Volume 9 Supplement 2

AIDS Vaccine 2012

Open Access

Rate and affinity binding constants determined by SPR spectroscopy reveal differential antigenicity of HIV gp120 and gp140

  • TL Gearhart1,
  • JD Steckbeck1,
  • JK Craigo1 and
  • RC Montelaro1
Retrovirology20129(Suppl 2):P59

https://doi.org/10.1186/1742-4690-9-S2-P59

Published: 13 September 2012

Background

The development of a practical, effective AIDS vaccine that can produce enduring broadly protective immunity to natural exposure by diverse strains of HIV-1 remains the ultimate goal for controlling the ongoing AIDS epidemic. The success of an effective AIDS vaccine will likely depend on designing immunogens that elicit broadly neutralizing antibodies to circulating HIV-1 strains, and it is important to thoroughly understand the mechanism of binding of HIV antigens and neutralizing antibodies. The current study was designed to determine differences in the specificity and quantitative properties of antibody binding to gp120 or gp140 envelope proteins derived from natural HIV isolates.

Methods

We previously described novel assays of Env-specific serum antibodies elicited by animal lentiviral and HIV infections and immunizations that measure qualitative properties of avidity and conformational dependence in an ELISA format. However, recent data have emphasized limitations of this format. To provide a more sensitive, specific, and reproducible format for our antibody assays, we have recently developed novel procedures using SPR spectroscopy as measured in the Biacore system to characterize real time reaction kinetics (association/dissociation rates).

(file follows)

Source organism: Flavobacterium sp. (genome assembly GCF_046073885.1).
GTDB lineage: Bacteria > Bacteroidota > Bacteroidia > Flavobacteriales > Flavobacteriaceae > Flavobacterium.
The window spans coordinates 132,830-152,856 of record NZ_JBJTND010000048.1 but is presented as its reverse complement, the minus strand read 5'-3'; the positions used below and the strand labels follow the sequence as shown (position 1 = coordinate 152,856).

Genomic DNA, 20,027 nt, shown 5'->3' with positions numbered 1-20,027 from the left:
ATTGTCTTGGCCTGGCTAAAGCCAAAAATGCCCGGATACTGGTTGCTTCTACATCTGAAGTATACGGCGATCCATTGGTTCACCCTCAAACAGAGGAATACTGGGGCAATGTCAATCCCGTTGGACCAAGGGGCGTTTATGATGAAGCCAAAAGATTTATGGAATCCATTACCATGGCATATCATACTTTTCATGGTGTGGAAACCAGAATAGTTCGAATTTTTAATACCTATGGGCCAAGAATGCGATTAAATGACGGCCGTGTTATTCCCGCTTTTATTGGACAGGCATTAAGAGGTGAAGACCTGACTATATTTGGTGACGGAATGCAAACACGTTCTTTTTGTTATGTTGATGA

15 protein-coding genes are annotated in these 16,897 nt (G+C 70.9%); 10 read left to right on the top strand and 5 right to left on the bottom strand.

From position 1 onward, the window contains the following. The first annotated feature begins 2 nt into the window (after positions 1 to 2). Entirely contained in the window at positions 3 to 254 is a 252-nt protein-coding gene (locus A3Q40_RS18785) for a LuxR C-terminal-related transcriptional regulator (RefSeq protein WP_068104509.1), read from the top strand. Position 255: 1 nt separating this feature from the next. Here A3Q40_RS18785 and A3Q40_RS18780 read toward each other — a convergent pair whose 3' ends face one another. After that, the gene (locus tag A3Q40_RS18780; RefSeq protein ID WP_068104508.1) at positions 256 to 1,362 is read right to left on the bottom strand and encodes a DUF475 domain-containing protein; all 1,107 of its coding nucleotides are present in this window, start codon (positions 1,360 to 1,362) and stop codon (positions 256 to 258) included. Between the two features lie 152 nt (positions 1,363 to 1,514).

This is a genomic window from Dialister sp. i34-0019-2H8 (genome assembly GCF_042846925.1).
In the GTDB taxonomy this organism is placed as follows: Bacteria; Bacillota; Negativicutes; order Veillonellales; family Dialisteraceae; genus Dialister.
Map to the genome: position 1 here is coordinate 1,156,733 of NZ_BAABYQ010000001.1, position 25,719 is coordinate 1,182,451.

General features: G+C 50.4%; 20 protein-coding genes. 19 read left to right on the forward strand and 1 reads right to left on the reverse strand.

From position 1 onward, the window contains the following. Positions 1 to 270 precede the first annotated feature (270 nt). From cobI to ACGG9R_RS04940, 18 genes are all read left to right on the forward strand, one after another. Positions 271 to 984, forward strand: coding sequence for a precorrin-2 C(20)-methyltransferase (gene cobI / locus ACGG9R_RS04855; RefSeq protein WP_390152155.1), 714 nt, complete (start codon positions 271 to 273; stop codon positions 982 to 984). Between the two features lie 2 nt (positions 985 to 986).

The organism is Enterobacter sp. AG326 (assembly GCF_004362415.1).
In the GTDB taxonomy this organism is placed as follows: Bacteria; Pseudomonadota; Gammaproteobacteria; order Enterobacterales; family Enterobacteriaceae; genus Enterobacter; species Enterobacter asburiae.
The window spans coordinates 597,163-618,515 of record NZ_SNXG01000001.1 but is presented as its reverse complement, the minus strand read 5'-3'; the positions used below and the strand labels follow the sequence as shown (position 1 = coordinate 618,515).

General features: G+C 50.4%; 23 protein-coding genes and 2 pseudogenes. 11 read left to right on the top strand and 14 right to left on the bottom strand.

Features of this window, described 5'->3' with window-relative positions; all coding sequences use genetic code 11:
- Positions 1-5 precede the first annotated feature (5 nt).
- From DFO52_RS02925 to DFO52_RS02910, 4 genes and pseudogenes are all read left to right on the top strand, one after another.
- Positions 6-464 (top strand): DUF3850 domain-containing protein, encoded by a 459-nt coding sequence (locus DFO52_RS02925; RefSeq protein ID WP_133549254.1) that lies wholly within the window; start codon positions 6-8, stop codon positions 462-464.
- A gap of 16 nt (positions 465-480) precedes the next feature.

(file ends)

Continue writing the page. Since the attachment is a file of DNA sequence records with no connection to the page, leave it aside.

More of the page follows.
Results

The assays conducted under physiological conditions (37°C, nondenaturing conditions, etc.) clearly indicate the potential of these kinetic measurements of antigen-antibody binding to provide novel data not achieved with standard assays. We have used these binding assays and a panel of well-characterized monoclonal antibodies both to linear and conformational binding domains to characterize differences in reactivity between variant gp120 and gp140 antigens as determined by kinetic rates and affinity of antibody binding. We have identified significant distinguishing differences in several binding characteristics of monoclonal antibody binding to gp120 vs gp140 antigens.

Conclusion

These kinetic parameters offer novel insights into the fundamental interactions of reference monoclonal antibodies and variant Env proteins and have the potential to provide novel correlates of neutralization in vitro and protection in vivo.

Authors’ Affiliations

(1)
University of PIttsburgh

Copyright

© Gearhart et al; licensee BioMed Central Ltd. 2012

This article is published under license to BioMed Central Ltd. This is an Open Access article distributed under the terms of the Creative Commons Attribution License (http://creativecommons.org/licenses/by/2.0), which permits unrestricted use, distribution, and reproduction in any medium, provided the original work is properly cited.

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